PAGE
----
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Republicans seize control of entire Congress in a midterm bloodbath

Predictions of doom and gloom for Democrats in the midterm elections came true on Election Day 2014, as conservatives swept into power in the U.S. Senate and beefed up their majority in the U.S. House.

President Barack Obama, already facing a do-nothing Congress that fought him tooth-and-nail on all issues and even shut down the government, will now be saddled with a hostile Senate in addition to the combative House. Few pundits believe that Obama will have any chance to advance his agenda for his final two years in office. And for the suddenly recharged Republicans, the 2016 presidential race begins in earnest tomorrow.

LGBT Americans, a majority of whom identify as Democrats, are shuddering over the prospects of a freezing of progress on gay rights at the national legislative stage. Prospects for passage of ENDA, to prevent discrimination against gays, fade to black. Even worse, the Senate must confirm any judicial nominations made by Obama, so liberal or progressive judges are not likely to be approved. God forbid there is a vacancy on the U.S. Supreme Court, where a 5-4 majority already leans to the right.

An angry and afraid electorate, frustrated by world events such as ISIS and Ebola and concerned by the lack of governance in Washington, punished a number of incumbents. In the days to come, as exit polling becomes clear, it will be very interesting to see whether Democrats were punished for supporting marriage equality at a time when federal judges and appellate courts are ruling that gay-marriage bans are unconstitutional. In recent weeks, 34 of 50 U.S. states have seen gay marriage become legal.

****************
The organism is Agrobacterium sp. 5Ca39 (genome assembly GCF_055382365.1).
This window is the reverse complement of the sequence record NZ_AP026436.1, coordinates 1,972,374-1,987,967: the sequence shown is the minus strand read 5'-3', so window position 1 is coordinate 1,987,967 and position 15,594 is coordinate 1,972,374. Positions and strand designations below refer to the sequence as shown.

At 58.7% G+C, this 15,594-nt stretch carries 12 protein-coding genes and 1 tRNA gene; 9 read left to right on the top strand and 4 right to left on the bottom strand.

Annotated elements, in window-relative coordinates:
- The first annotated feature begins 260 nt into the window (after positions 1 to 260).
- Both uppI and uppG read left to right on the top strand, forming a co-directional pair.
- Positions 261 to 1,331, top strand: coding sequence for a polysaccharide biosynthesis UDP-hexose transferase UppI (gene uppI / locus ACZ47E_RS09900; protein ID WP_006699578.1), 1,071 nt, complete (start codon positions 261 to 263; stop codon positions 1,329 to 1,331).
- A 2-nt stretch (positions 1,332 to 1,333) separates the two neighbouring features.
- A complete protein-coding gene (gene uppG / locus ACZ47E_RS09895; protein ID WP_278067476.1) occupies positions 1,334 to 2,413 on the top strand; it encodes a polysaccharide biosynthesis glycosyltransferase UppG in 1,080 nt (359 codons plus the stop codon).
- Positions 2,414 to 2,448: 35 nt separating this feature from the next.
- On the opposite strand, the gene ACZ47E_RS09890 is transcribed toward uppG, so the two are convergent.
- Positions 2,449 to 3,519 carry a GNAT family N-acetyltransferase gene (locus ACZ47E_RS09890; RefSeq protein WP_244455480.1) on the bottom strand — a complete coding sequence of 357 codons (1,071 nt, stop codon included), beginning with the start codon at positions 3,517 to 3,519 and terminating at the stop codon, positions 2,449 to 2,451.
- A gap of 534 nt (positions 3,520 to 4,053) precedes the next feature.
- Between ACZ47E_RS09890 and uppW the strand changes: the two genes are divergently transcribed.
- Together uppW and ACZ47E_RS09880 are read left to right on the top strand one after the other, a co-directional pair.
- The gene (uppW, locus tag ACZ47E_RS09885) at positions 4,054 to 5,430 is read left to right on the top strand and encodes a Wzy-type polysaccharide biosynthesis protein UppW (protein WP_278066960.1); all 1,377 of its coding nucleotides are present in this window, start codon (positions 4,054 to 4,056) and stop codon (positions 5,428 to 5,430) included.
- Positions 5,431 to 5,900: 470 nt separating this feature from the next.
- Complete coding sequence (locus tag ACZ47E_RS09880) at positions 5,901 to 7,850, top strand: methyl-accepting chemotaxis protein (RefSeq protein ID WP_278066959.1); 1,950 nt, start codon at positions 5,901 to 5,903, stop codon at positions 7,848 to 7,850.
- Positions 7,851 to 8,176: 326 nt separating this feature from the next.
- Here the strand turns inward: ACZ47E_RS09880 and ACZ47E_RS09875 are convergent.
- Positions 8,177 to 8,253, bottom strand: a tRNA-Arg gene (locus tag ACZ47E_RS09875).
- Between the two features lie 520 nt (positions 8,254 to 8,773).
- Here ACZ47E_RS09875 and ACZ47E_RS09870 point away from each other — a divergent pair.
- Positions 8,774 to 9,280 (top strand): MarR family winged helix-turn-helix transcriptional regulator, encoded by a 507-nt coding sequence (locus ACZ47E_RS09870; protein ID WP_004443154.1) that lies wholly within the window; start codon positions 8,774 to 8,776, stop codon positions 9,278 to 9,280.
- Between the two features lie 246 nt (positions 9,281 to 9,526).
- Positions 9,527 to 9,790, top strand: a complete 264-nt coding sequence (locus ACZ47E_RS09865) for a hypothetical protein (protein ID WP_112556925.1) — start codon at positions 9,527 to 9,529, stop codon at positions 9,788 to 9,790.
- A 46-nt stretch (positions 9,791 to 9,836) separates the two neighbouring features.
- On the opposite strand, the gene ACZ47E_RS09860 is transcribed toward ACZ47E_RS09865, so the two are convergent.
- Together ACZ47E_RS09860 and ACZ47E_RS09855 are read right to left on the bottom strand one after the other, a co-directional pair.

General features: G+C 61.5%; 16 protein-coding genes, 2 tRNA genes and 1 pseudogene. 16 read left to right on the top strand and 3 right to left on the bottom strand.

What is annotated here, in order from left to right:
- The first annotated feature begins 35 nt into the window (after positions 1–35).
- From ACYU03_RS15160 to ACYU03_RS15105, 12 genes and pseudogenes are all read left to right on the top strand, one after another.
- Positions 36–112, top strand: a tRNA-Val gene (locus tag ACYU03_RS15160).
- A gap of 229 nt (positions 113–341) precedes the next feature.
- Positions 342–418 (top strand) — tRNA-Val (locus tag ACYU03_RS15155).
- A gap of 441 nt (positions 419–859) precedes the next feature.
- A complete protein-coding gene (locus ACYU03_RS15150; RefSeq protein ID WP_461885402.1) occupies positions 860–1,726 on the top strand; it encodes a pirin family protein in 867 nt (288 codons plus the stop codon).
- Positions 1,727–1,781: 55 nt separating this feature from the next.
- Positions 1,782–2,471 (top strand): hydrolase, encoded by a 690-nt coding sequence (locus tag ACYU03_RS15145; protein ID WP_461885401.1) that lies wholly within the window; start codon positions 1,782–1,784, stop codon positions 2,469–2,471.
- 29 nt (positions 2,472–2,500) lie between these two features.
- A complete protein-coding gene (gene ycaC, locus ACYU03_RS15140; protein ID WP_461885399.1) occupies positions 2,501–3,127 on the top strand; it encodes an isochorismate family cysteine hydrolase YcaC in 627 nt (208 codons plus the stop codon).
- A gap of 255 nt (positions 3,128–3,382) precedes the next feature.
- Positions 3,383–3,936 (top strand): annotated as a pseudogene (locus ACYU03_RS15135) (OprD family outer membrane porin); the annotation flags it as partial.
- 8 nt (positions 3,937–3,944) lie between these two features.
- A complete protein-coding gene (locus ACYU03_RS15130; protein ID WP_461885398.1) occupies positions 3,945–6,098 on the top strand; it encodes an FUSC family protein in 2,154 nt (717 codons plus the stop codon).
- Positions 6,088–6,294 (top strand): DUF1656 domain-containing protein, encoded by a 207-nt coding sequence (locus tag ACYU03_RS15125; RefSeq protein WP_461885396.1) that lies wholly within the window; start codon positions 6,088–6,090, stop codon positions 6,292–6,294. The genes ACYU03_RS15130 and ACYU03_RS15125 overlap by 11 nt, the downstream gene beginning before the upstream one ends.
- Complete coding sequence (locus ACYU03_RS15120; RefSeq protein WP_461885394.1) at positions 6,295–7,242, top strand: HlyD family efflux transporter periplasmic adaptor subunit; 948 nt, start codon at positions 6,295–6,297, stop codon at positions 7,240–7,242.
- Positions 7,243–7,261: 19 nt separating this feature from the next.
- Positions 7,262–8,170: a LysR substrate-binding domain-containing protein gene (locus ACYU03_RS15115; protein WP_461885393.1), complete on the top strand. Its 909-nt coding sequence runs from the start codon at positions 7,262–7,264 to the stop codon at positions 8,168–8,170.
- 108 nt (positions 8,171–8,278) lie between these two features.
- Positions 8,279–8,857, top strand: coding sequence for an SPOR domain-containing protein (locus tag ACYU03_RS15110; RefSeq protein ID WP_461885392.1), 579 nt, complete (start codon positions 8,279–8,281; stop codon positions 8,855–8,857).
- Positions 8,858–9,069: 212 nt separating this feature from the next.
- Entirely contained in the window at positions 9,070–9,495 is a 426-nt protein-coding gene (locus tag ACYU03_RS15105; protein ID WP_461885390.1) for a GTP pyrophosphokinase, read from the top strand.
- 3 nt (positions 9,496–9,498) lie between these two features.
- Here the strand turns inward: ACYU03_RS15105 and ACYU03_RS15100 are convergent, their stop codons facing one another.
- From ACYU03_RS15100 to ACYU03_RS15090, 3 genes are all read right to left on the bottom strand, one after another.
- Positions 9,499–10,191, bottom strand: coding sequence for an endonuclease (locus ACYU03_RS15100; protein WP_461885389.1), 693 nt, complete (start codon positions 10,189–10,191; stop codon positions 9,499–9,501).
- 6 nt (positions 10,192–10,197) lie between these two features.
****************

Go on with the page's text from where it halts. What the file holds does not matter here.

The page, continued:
The bad news for Democrats became immediate as the polls on the East Coast closed. Senate Minority Leader Mitch McConnell, one of the most hated men in America, easily won re-election in Kentucky. And now, with the Senate control flipping to the Republicans, McConnell presumably will become Majority Leader after Harry Reid of Nevada is relieved of his post in January. McConnell has done squat to govern in the past six years under Obama's presidency, but he has already indicated that his new post will be aggressive in pushing Republican ideas to a vote.

A whole slew of anti-gay candidates got elected to office, adding to the doom and gloom for LGBT Americans. One was Thom Tillis, the North Carolina House Speaker who has been leading the fight against gay marriage.

Republicans even won the governor's seats in traditionally Democratic states, including in Massachusetts and Maryland. Controversial and unpopular Republican governors were re-elected in Wisconsin (Scott Walker), Florida (Rick Scott), Michigan (Rick Snyder) and Kansas (Sam Brownback).

In Colorado, Republicans won as voters kicked out Sen. Mark Udall.

As soon as the polls closed in California, popular Democrat Jerry Brown won his fourth term as governor. His Democratic sidekicks were all expected to be re-elected in the safely blue state.